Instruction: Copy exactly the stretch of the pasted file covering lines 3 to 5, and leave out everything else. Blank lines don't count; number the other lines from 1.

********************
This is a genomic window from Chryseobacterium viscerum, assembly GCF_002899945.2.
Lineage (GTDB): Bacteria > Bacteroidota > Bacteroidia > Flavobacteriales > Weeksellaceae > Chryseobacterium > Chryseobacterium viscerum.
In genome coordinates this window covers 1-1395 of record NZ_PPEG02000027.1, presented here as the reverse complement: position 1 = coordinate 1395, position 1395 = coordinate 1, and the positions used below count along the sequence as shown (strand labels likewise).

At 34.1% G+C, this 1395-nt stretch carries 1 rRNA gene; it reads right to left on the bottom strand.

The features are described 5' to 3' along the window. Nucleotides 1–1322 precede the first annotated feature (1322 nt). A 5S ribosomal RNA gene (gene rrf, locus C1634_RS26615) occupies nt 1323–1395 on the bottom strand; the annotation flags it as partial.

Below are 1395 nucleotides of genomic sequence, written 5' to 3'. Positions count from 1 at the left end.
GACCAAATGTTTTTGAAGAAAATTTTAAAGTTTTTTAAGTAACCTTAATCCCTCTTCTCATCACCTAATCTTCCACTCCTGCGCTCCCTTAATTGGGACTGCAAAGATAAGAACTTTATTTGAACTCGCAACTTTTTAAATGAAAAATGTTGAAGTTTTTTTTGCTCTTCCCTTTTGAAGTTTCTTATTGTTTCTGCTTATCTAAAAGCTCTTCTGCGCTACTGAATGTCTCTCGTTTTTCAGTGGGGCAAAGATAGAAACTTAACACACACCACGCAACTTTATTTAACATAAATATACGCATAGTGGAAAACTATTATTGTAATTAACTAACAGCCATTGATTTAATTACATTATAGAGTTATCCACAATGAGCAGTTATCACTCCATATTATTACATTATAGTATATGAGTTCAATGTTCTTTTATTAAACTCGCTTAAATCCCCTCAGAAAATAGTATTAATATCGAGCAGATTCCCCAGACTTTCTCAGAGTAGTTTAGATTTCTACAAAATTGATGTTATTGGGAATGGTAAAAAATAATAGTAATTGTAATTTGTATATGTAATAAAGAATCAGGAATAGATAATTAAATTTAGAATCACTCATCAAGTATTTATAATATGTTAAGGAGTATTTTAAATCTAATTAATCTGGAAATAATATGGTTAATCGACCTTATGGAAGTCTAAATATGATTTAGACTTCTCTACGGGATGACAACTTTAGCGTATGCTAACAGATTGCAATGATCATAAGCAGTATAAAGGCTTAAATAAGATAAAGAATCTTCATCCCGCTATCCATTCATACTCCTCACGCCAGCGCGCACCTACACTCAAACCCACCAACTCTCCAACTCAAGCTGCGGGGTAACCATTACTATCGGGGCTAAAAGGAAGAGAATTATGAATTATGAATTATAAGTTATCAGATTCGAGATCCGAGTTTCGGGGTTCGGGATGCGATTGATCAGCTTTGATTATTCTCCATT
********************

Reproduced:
In genome coordinates this window covers 1-1395 of record NZ_PPEG02000027.1, presented here as the reverse complement: position 1 = coordinate 1395, position 1395 = coordinate 1, and the positions used below count along the sequence as shown (strand labels likewise).

At 34.1% G+C, this 1395-nt stretch carries 1 rRNA gene; it reads right to left on the bottom strand.

The features are described 5' to 3' along the window. Nucleotides 1–1322 precede the first annotated feature (1322 nt). A 5S ribosomal RNA gene (gene rrf, locus C1634_RS26615) occupies nt 1323–1395 on the bottom strand; the annotation flags it as partial.